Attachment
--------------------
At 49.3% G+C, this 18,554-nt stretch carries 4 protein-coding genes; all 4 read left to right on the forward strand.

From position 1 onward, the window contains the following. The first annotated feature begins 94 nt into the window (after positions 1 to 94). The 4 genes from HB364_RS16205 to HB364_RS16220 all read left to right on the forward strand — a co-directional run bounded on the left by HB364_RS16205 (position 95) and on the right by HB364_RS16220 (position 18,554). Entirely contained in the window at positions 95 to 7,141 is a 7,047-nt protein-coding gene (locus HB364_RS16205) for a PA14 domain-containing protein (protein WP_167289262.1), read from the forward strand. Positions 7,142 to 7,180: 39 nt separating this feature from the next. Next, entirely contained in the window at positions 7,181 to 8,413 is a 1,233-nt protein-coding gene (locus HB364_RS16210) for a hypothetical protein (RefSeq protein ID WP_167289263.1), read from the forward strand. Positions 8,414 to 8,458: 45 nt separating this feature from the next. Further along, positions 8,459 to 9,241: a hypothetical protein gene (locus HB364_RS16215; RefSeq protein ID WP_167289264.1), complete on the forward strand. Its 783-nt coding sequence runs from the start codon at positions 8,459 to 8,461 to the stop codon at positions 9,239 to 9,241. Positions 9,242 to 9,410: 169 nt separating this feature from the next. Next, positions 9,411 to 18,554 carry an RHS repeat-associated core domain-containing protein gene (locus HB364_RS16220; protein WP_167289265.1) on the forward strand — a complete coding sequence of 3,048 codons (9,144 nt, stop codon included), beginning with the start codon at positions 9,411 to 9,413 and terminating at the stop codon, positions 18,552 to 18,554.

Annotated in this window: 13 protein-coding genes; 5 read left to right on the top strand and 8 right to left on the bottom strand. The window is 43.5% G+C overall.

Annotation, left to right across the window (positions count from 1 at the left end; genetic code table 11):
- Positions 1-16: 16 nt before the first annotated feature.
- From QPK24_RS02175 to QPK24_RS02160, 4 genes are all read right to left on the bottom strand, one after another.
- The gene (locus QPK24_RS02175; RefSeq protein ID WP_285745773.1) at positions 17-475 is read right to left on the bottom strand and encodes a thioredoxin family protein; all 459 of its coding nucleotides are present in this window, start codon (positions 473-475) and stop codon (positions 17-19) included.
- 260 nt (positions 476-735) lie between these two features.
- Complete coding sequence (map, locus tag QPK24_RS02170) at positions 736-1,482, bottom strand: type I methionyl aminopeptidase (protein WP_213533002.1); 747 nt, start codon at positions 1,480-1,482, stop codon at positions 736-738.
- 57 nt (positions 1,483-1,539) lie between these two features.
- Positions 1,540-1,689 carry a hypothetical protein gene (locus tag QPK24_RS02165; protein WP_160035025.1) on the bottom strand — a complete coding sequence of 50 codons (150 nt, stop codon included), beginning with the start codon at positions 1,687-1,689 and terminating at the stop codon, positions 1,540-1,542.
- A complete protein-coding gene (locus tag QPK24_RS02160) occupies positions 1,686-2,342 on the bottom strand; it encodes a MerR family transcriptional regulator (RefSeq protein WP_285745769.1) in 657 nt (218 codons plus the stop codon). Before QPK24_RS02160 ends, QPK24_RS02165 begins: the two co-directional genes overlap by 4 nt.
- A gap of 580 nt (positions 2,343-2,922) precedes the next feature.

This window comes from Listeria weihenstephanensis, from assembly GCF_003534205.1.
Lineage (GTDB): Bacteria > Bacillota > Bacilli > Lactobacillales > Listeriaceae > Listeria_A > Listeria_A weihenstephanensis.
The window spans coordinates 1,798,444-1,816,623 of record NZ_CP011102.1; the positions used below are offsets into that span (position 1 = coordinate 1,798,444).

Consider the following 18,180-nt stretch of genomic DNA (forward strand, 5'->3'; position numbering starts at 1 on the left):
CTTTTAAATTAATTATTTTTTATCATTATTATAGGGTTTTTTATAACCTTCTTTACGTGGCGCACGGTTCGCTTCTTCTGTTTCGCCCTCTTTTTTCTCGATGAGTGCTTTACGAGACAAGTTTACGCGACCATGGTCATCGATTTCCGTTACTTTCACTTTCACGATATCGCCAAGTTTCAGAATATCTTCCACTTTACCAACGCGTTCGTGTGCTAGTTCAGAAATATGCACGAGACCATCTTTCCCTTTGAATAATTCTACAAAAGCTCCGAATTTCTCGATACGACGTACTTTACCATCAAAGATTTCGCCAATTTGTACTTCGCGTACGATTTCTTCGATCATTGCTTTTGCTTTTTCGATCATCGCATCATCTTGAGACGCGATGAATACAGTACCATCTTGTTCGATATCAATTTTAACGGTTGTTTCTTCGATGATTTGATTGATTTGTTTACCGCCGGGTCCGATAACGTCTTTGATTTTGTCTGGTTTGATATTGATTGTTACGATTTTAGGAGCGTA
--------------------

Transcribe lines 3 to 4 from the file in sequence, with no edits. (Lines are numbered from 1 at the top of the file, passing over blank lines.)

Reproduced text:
Annotated in this window: 13 protein-coding genes; 5 read left to right on the top strand and 8 right to left on the bottom strand. The window is 43.5% G+C overall.

Annotation, left to right across the window (positions count from 1 at the left end; genetic code table 11):